Emerson College’s only independent, student-run newspaper since 1947

The Berkeley Beacon

Emerson College’s only independent, student-run newspaper since 1947

The Berkeley Beacon

Emerson College’s only independent, student-run newspaper since 1947

The Berkeley Beacon

Low student turnout at advocate presentations

Evan Walsh

Two of the final four candidates for the sexual assault prevention and response advocate position, Kelly Wilt and Meghan Root, presented to faculty, staff, and students their visions for a state-of-the-art sexual assault training and service system at Emerson. 

Both stated the importance of challenging current perceptions of sexual assault, and stressed their belief in engaging different groups within the college community in conversations about how to defining sexual harassment and about ways to intervene when witnessing it.

Although several Emerson staff members attended the talks, only two students went to Wilt’s presentation and none attended Root’s.

In October 2013, Emerson launched a search for the position for which Wilt, Root, and two other candidates are bidding, following the publication of a Huffington Post article in which two students said the college mishandled their reports of sexual assaults and violated Title IX, the federal gender equality law.

The duties of the sexual assault prevention and response advocate will include caring for survivors and advocating for their specific needs as they undergo trauma. The new professional will also oversee Emerson’s new program, Sexual Assault Survivor Advocates, a network of volunteers dedicated to providing effective response, support, and guidance for students who have been victims of sexual violence.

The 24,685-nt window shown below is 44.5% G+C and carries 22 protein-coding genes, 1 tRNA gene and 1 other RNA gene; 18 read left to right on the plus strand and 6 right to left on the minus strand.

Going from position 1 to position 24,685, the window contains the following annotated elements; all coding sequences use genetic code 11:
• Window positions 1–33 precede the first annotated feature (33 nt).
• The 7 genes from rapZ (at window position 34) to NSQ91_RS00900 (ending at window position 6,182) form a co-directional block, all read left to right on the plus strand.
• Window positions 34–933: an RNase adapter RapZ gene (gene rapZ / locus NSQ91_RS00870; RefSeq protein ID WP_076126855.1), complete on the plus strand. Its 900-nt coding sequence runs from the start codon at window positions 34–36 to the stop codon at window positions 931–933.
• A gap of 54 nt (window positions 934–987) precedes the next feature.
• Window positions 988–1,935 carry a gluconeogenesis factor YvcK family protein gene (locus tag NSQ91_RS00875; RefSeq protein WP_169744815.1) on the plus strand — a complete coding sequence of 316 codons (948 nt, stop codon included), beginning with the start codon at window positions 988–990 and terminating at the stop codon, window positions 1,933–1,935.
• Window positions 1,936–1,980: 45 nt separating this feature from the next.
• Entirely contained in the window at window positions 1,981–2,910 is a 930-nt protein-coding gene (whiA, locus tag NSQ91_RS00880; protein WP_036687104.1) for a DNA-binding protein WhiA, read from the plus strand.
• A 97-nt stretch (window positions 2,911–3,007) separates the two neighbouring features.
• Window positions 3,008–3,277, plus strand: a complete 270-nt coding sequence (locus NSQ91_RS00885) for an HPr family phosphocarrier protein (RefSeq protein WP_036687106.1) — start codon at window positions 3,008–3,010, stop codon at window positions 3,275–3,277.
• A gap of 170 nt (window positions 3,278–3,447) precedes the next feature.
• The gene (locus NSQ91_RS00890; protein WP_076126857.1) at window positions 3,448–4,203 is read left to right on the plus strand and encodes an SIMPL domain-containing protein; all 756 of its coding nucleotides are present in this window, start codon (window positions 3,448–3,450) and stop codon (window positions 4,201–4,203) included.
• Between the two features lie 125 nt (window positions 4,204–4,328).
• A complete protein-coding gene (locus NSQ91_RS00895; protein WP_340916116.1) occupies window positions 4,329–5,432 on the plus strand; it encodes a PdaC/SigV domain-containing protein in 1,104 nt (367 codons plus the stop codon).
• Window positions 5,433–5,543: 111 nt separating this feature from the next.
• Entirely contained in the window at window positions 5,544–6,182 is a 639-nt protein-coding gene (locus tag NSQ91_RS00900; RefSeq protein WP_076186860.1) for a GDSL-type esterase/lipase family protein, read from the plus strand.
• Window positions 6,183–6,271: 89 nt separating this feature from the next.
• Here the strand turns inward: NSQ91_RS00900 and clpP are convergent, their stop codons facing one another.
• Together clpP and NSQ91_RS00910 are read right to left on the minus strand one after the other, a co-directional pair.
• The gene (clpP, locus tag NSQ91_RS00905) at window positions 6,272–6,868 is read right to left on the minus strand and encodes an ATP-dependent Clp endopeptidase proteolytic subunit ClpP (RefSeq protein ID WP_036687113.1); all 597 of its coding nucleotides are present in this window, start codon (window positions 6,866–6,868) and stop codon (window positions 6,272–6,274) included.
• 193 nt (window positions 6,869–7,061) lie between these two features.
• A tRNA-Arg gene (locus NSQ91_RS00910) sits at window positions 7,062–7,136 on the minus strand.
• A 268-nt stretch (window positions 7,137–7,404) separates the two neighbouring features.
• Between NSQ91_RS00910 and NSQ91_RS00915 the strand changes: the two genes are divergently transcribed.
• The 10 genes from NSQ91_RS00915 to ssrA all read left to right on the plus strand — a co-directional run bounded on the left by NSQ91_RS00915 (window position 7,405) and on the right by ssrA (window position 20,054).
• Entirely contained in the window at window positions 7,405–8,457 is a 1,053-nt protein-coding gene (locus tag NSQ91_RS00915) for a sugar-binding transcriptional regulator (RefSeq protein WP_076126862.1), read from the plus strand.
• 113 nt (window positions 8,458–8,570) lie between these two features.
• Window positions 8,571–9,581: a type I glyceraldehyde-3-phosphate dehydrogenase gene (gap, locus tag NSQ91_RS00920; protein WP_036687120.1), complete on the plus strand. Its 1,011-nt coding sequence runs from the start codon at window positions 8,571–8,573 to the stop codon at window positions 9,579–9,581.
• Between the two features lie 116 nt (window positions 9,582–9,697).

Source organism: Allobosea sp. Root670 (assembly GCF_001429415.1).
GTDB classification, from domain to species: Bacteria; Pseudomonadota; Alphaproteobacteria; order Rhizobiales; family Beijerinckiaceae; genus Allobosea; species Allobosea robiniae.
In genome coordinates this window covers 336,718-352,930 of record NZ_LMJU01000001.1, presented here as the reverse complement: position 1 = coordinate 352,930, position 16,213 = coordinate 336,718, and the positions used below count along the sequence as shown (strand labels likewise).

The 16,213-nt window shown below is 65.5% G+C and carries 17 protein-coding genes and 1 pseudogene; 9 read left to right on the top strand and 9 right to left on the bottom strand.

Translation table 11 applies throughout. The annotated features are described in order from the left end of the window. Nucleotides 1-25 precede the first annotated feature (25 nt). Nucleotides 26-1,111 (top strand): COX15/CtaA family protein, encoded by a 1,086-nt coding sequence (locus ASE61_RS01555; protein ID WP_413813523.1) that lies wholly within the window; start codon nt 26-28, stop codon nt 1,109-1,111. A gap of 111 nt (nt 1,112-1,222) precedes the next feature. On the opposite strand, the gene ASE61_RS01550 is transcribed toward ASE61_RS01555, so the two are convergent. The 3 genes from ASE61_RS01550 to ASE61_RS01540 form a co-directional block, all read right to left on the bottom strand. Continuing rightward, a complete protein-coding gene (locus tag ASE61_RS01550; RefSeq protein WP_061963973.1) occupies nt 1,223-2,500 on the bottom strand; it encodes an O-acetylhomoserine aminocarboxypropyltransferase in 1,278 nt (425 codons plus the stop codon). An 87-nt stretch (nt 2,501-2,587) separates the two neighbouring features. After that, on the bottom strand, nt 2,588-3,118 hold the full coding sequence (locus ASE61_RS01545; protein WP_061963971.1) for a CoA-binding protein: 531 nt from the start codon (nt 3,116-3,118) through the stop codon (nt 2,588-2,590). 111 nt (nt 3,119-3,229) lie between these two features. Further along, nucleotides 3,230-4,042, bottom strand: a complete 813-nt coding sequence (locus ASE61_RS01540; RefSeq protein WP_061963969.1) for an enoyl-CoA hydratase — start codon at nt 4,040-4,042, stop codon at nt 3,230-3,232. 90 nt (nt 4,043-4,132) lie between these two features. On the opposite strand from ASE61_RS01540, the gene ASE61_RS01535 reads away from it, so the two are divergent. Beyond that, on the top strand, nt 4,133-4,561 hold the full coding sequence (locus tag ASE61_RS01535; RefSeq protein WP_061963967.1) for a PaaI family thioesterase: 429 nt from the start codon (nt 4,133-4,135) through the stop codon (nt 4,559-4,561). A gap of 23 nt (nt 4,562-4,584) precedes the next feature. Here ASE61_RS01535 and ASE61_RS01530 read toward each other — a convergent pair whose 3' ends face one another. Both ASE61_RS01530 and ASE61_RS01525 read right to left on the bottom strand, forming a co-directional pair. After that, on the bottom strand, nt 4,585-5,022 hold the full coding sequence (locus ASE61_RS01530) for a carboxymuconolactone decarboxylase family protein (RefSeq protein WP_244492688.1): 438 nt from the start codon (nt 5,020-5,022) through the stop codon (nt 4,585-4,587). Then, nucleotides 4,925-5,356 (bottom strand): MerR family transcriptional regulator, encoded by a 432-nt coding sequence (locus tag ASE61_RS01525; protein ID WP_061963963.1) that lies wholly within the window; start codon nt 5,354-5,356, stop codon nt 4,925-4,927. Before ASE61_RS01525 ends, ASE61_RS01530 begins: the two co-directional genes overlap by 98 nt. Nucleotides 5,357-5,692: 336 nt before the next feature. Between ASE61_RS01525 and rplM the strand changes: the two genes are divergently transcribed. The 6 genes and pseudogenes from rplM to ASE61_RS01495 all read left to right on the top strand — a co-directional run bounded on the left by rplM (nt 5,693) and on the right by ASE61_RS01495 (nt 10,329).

Robert Amelio, chair of the search committee and director of diversity education and human relations, said the search yielded approximately 70 candidates, four of whom were selected as finalists. The purpose of the presentations, he said, is for the community to get a sense of who the candidates are and how they portray themselves.

“A big part of this position is to have someone who can develop and implement training programs,” he said. “We want to be sure we are hiring someone who has those skills.” 

Wilt, who presented Jan. 16, holds a master’s degree in counseling psychology and works in Pennsylvania as a project coordinator for the National Sexual Violence Resource Center, an organization that provides services, training, and literature on the best practices for sexual assault responses to six rape crisis centers.

She spoke to a group of two students, two faculty members, and 21 staff members from Human Resources, the Center of Health and Wellness, the Emerson College Police Department, the library, the Academic Affairs department, and the Office of Housing and Residence Life, among other administrative offices.

“There is so much energy on college campuses, so many possibilities, and so many ideas, and that’s critical when you are talking about sexual assault prevention and response,” said Wilt. 

Root, who spoke Jan. 21, has a doctorate in human sexuality and works at St. Mary’s College in Maryland as a sexual assault and wellness advocate. She addressed an audience of two faculty and 18 staff members, but no students attended. Root shared her experiences as a therapist and sexuality expert, and her work with trauma patients.